Thanks! I was pretty lucky that I didn't have to work extensively in undergrad. I actually delivered pizzas 1-2x weekly at most, and it helped to pay for things like my phone bill. I understand there are people that have to work. For them, I would recommend service jobs that tend to be more money over shorter hours. EMT and CNA work can be long odd shifts and cut into important study time.
 
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Final Fantasy 7 = Greatest game ever.
Just thought this should be mentioned.
The remake will be the reason I flunk out, if it ever comes out...
I'm going to pull the trigger on the 1080 Ti soon so I can enjoy it if it ever comes out. Hopefully that will be after intern year is over. ;)
 
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getting aerith's max limit break = publishing as a sophomore
I never played aerith once I didn't have to. Too weak.
 
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Thanks! I was pretty lucky that I didn't have to work extensively in undergrad. I actually delivered pizzas 1-2x weekly at most, and it helped to pay for things like my phone bill. I understand there are people that have to work. For them, I would recommend service jobs that tend to be more money over shorter hours. EMT and CNA work can be long odd shifts and cut into important study time.
Definitely. I'm able to work full-time and only work 3 days per week as a PCT. When I was taking classes it gave me a good chunk of time to get my studying and other stuff done.
 
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I've read the entire post, partly, because I was going through this process and I was able to relate to literally all the points. I asked many times about what volunteer experience will look "better" on my application and I looked for many clinical jobs, thankfully did not find any.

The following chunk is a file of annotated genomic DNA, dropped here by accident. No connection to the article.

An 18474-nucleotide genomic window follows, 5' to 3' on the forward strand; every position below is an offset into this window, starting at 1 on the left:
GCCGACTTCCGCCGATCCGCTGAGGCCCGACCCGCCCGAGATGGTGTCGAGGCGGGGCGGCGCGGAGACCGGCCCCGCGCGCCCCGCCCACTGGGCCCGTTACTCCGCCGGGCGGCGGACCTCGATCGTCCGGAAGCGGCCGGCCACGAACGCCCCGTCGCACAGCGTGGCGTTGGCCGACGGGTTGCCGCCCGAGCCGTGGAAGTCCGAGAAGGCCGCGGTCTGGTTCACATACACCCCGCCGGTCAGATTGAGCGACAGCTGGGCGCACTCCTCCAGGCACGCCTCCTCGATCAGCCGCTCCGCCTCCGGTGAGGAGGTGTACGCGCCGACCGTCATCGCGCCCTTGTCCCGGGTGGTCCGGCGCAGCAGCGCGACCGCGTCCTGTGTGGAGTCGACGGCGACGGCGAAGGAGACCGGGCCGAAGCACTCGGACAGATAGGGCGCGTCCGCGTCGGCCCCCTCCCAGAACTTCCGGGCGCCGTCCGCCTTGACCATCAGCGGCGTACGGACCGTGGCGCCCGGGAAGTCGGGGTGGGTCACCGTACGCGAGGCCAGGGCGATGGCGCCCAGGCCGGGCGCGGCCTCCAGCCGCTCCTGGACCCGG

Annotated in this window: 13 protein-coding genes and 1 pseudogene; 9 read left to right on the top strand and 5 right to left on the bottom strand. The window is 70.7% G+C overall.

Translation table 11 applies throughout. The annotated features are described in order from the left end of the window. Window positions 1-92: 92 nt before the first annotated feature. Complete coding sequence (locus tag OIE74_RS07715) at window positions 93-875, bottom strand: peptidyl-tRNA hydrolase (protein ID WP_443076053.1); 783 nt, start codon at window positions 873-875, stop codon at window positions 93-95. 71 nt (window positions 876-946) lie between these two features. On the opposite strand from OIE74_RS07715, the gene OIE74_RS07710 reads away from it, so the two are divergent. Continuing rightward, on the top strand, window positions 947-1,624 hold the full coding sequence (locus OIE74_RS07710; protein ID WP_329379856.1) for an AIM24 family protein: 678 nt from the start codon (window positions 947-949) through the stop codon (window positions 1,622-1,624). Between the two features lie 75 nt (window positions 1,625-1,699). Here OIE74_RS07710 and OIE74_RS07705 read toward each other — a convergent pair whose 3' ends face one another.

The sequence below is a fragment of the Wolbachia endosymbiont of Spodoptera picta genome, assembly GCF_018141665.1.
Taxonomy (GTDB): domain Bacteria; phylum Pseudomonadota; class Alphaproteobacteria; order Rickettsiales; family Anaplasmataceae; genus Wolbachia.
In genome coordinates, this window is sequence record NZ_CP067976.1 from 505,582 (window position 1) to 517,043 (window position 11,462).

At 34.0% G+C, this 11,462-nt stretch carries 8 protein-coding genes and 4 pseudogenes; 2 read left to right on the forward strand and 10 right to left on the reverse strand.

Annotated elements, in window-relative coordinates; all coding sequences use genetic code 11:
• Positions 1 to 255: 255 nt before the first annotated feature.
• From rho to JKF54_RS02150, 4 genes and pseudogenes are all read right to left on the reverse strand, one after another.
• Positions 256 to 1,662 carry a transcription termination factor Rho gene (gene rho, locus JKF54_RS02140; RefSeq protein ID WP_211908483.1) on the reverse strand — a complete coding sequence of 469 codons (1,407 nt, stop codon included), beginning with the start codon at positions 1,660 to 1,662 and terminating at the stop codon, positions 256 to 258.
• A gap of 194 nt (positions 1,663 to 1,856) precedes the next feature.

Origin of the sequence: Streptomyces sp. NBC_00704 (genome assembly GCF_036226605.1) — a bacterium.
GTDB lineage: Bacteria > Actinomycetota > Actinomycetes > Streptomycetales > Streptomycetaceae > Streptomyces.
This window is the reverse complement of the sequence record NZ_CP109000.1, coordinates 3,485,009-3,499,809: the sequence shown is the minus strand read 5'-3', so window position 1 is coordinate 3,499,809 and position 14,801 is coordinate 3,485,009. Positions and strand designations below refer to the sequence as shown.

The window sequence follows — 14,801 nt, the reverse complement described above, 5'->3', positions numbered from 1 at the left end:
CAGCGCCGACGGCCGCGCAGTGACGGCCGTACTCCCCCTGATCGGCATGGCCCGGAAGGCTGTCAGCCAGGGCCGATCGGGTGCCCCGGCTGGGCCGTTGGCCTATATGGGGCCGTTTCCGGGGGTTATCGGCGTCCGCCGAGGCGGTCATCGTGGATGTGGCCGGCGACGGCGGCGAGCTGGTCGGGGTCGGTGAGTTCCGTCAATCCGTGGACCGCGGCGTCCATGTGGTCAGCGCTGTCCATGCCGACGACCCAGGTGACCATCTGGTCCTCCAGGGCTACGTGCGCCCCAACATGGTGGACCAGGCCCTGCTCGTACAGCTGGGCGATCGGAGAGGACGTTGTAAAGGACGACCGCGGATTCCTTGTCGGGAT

I really enjoyed your post and I think it is very important for every pre-med student to read and understand.
 
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I've read the entire post, partly, because I was going through this process and I was able to relate to literally all the points. I asked many times about what volunteer experience will look "better" on my application and I looked for many clinical jobs, thankfully did not find any.

I really enjoyed your post and I think it is very important for every pre-med student to read and understand.
Thank you! I'm glad that it is able to make a difference for some people! Best of luck!
 
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As someone already mentioned, your opinion goes against a lot of the views present on sdn, but I generally agree.

I'm more awestruck by how you were able to make the time to think and write this out during residency.
Thanks! I know going against the common beliefs can get some flak, but it's worth it to have some debate and being able to see differing viewpoints.

Also today my wife had to go to work during most of the day and I had the day off, and decided against doing any board study questions. :) I would like to see more people from medical school through residency through fellowships all the way through attending physicians take the time to reflect. What I know now is completely different to what I knew before medical school.

When I was an undergrad and had family members in the hospital, I always thought that all of these doctors were really rude because I never saw their and they weren't providing direct patient care. When I began shadowing and then started medical school, I realized that doctors weren't responsible for that direct patient care. It was nurses, CNA, and other staff.

Finally in medical school, I began to understand the differences between specialties and what everyones' scopes of practice are.

Now as a resident, I understand that when I'm called to do an admission in the emergency department, there's a reason why I can take my time to look at the patient's labs and take my time making my way down there, instead of bolting out the door and running as fast as humanly possible.

Systems based practice is of massive importance when you're a healthcare provider, and when people are missing the point, they spend a considerable amount of time and effort doing things that really are unnecessary. If we had more people that are already physicians providing that insight, that would make things on SDN infinitely more helpful!

Thanks again for the kind words!
 
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Great guide and I agree 100%! I also liked your box-checking thread a lot.